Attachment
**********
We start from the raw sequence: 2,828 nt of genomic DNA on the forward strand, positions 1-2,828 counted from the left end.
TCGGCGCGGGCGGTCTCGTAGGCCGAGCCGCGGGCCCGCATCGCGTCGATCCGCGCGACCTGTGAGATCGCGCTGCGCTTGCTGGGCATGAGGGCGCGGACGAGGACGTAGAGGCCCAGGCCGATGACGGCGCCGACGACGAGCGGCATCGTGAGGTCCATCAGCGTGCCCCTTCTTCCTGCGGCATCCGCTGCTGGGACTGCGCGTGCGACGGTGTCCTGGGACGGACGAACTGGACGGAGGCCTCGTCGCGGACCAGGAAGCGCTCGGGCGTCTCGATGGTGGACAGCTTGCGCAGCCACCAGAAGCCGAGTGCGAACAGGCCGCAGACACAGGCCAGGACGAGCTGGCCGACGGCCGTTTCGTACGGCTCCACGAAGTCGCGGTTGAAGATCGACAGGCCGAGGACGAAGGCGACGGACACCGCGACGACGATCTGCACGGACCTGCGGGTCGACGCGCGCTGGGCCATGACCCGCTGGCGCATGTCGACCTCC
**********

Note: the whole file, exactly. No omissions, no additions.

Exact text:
We start from the raw sequence: 2,828 nt of genomic DNA on the forward strand, positions 1-2,828 counted from the left end.
TCGGCGCGGGCGGTCTCGTAGGCCGAGCCGCGGGCCCGCATCGCGTCGATCCGCGCGACCTGTGAGATCGCGCTGCGCTTGCTGGGCATGAGGGCGCGGACGAGGACGTAGAGGCCCAGGCCGATGACGGCGCCGACGACGAGCGGCATCGTGAGGTCCATCAGCGTGCCCCTTCTTCCTGCGGCATCCGCTGCTGGGACTGCGCGTGCGACGGTGTCCTGGGACGGACGAACTGGACGGAGGCCTCGTCGCGGACCAGGAAGCGCTCGGGCGTCTCGATGGTGGACAGCTTGCGCAGCCACCAGAAGCCGAGTGCGAACAGGCCGCAGACACAGGCCAGGACGAGCTGGCCGACGGCCGTTTCGTACGGCTCCACGAAGTCGCGGTTGAAGATCGACAGGCCGAGGACGAAGGCGACGGACACCGCGACGACGATCTGCACGGACCTGCGGGTCGACGCGCGCTGGGCCATGACCCGCTGGCGCATGTCGACCTCC